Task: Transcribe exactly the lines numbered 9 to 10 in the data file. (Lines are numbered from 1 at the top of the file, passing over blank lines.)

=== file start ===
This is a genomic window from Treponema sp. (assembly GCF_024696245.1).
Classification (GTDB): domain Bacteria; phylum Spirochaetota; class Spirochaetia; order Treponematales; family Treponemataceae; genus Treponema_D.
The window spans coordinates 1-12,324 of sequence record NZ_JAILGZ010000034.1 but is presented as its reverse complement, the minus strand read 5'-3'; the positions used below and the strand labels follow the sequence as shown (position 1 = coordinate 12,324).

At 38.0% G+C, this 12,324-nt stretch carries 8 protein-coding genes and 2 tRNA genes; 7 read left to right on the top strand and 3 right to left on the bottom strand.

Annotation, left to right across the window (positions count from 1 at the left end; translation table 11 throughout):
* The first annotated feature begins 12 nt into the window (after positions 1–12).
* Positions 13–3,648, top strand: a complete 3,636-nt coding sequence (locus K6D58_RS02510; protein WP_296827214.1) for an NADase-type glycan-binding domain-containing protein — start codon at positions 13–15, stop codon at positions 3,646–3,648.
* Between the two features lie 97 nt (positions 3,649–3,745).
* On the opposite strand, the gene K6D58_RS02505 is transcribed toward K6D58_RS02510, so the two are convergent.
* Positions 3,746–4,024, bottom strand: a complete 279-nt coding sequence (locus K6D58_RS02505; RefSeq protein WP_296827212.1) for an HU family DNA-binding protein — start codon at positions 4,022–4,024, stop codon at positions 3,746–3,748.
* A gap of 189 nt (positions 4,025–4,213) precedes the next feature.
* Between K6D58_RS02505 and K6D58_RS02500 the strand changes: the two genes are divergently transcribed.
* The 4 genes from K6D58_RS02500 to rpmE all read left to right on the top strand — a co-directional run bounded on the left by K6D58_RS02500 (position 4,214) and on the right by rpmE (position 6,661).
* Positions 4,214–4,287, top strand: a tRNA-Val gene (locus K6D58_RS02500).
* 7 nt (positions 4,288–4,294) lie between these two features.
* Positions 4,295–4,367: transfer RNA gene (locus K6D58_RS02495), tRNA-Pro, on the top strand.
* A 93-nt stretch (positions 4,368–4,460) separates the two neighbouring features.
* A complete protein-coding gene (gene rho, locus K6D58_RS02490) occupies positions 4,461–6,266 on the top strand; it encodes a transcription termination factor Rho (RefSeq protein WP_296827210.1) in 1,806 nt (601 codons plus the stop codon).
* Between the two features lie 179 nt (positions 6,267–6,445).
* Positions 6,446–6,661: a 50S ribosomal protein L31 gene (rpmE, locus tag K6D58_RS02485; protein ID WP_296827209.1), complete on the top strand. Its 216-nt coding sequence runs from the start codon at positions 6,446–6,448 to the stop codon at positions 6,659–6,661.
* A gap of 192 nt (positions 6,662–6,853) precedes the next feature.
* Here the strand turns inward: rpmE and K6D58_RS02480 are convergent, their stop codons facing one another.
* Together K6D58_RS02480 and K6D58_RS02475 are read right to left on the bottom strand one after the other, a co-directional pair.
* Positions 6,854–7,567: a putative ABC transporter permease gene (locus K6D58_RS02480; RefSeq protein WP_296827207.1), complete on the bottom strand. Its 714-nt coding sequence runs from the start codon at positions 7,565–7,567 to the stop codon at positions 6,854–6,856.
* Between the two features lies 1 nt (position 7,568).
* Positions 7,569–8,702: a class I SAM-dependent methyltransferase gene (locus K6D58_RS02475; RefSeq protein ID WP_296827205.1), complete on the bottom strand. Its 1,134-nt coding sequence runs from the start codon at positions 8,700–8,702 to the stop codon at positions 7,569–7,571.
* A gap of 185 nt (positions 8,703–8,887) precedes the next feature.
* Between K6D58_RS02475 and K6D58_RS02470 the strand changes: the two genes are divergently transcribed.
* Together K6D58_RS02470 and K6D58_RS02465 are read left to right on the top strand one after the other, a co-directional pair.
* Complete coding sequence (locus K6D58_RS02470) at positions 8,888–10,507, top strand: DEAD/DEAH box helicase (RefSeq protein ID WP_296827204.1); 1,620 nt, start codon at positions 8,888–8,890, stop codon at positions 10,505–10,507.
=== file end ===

* On the opposite strand, the gene K6D58_RS02505 is transcribed toward K6D58_RS02510, so the two are convergent.
* Positions 3,746–4,024, bottom strand: a complete 279-nt coding sequence (locus K6D58_RS02505; RefSeq protein WP_296827212.1) for an HU family DNA-binding protein — start codon at positions 4,022–4,024, stop codon at positions 3,746–3,748.